Jennifer Thigpen

Six ways I practiced self-care during breast cancer treatment

Hearing the words “it’s cancer” came as a complete shock to Jen T. It wasn’t anything she ever imagined happening to her, especially at the age of 36, with no family history of breast cancer. In those first few moments, her mind began to race. As someone who likes to be in control (and a mom of two), Jen’s questions felt endless. She played out the scenarios in her head until her oncologist had a frank conversation with her. He explained his job was to make sure his treatment recommendations were effective, but he invited Jen to play her part, too. On the back of a brochure, he wrote down a list of areas she could focus on to help her treatment and recovery. Now, she’s sharing that list—one she still uses to guide her day to day—with others.  

  1. Get effective rest. This was very tough for me at first, as I was used to going and going and going. I struggled with shutting my mind off at night and even had to take melatonin until I developed better sleep patterns. Once I understood that rest allows my body to rejuvenate and recover and can aid in the process of making new, healthy cells, this became easier.
  2. Exercise. I exercised pretty regularly before my diagnosis, but I quit going to the gym as a safety precaution. I began walking in my neighborhood instead, to get some type of physical activity. Some days, it would be 15 minutes; other days, it would be longer. No matter what, I kept moving. I’m now back to exercising four to five days per week.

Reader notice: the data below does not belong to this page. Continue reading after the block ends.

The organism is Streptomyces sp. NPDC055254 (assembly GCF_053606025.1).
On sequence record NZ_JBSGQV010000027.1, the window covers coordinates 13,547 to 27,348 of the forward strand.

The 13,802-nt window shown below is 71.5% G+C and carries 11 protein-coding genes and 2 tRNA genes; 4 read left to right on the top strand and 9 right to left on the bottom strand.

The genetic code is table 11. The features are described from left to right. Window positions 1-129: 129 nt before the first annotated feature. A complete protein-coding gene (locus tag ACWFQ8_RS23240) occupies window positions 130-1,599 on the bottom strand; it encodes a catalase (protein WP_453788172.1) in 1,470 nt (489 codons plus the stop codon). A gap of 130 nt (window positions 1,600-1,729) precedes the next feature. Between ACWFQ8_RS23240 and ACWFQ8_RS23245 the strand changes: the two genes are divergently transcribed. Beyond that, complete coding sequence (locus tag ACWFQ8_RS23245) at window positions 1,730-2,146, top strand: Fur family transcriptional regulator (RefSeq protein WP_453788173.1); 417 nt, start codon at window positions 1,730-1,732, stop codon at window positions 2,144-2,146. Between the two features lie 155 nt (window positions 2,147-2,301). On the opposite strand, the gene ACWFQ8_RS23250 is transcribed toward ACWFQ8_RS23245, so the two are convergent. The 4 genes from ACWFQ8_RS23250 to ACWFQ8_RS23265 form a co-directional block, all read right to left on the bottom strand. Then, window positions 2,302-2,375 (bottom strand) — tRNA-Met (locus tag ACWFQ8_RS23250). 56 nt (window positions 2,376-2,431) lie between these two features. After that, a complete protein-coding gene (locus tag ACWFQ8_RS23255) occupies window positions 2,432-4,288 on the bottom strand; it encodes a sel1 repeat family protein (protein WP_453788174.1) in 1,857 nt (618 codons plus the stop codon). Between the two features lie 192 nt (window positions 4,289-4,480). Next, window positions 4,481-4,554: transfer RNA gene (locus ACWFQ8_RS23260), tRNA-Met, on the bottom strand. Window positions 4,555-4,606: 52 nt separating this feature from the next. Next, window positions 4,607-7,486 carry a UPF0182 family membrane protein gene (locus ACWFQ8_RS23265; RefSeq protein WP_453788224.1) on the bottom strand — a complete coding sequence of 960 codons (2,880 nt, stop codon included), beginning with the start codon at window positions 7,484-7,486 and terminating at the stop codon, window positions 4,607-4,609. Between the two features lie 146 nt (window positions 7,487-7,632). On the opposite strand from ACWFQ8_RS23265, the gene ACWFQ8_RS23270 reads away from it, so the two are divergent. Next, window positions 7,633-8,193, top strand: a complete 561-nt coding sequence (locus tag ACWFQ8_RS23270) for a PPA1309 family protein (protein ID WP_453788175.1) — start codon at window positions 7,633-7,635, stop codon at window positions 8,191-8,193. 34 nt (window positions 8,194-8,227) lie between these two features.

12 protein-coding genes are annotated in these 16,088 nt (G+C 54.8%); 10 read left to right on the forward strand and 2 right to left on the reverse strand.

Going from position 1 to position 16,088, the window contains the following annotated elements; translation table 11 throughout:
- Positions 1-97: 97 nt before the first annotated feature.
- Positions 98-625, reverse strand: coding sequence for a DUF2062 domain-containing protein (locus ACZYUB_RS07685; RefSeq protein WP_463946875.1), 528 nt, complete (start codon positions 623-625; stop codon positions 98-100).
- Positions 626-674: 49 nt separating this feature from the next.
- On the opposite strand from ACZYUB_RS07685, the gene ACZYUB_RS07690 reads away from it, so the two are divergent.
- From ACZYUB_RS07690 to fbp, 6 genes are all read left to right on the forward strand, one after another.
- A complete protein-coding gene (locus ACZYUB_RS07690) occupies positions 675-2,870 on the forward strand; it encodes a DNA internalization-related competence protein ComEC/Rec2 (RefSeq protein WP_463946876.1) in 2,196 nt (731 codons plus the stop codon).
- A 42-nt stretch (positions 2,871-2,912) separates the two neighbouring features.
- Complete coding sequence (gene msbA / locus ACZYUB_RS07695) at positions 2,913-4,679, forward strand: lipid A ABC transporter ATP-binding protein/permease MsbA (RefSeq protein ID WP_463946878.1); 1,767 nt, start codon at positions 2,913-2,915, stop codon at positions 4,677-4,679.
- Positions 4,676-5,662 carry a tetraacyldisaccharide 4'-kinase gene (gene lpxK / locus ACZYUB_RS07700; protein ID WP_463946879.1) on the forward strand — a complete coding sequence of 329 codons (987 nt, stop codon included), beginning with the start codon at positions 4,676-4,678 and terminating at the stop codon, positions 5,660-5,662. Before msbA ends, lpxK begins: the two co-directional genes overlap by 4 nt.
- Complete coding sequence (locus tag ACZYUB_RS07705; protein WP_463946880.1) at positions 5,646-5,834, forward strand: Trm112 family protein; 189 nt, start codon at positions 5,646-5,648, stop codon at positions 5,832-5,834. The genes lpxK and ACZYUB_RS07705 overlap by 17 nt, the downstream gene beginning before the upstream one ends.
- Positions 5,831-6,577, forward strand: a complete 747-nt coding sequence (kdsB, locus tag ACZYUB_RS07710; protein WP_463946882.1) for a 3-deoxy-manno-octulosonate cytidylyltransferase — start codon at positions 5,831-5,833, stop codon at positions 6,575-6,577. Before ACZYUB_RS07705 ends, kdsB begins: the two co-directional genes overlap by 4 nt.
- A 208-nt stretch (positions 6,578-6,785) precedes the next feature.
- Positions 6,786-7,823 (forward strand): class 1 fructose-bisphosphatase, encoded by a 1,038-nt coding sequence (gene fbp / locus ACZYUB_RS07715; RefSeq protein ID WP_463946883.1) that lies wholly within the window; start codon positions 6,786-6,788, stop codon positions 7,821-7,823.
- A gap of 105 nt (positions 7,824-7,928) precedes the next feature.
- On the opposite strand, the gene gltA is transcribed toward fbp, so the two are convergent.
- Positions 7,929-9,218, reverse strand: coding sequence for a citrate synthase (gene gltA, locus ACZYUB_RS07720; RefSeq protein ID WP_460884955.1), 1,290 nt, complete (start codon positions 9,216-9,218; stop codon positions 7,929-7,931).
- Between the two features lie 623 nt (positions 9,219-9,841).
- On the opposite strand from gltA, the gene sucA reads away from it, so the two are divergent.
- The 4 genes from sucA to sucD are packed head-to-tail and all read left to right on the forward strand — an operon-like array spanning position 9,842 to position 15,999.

3. Manage the stress. I had to come to the realization and understanding that I could no longer do all the things I was accustomed to doing. I had to acknowledge and make peace with my own limitations—relying on others for help. I had to be specific with what I needed, and I had to accept that things may not have been done exactly like I would have done them. Whether it was meal prep, child care or house cleaning, I put my trust in the family members and caregivers who stepped in to care for me at this critical time.
  4. Foster positive relationships. During this healing time, I made certain to give energy and focus to anyone or anything that brought something positive to my life. I wanted to keep my energy and positivity high, so I avoided the news and sad television shows. Instead, I listened to uplifting music and sermons as I drove back and forth to treatments. This also helped with my stress.
  5. Manage your weight and nutritional balance. My focus was on giving my body the best possible chance for healing. During the treatment process, I regularly met with an oncology nutritionist and tried to incorporate as many of her recommendations as possible. Oftentimes, this meant I had to be specific with family and friends when they brought meals for us to eat. Although I love burgers and fries, for example, I learned to substitute green vegetables and fruit options. I basically became a vegetarian! In those early months, I discovered lots of delicious plant-based options, and we enjoy many of them to this day.
  6. Revel in your spirituality. My faith and relationship with God is by far the most important reason I made it through the initial treatment process. There were days I would feel overwhelmed, and prayer is the only thing that got me through those moments. I met regularly with my Cancer Treatment Center of America® (CTCA) pastoral care team and would often attend services in the chapel of the hospital. This would allow me to shift my focus to something greater than my own needs.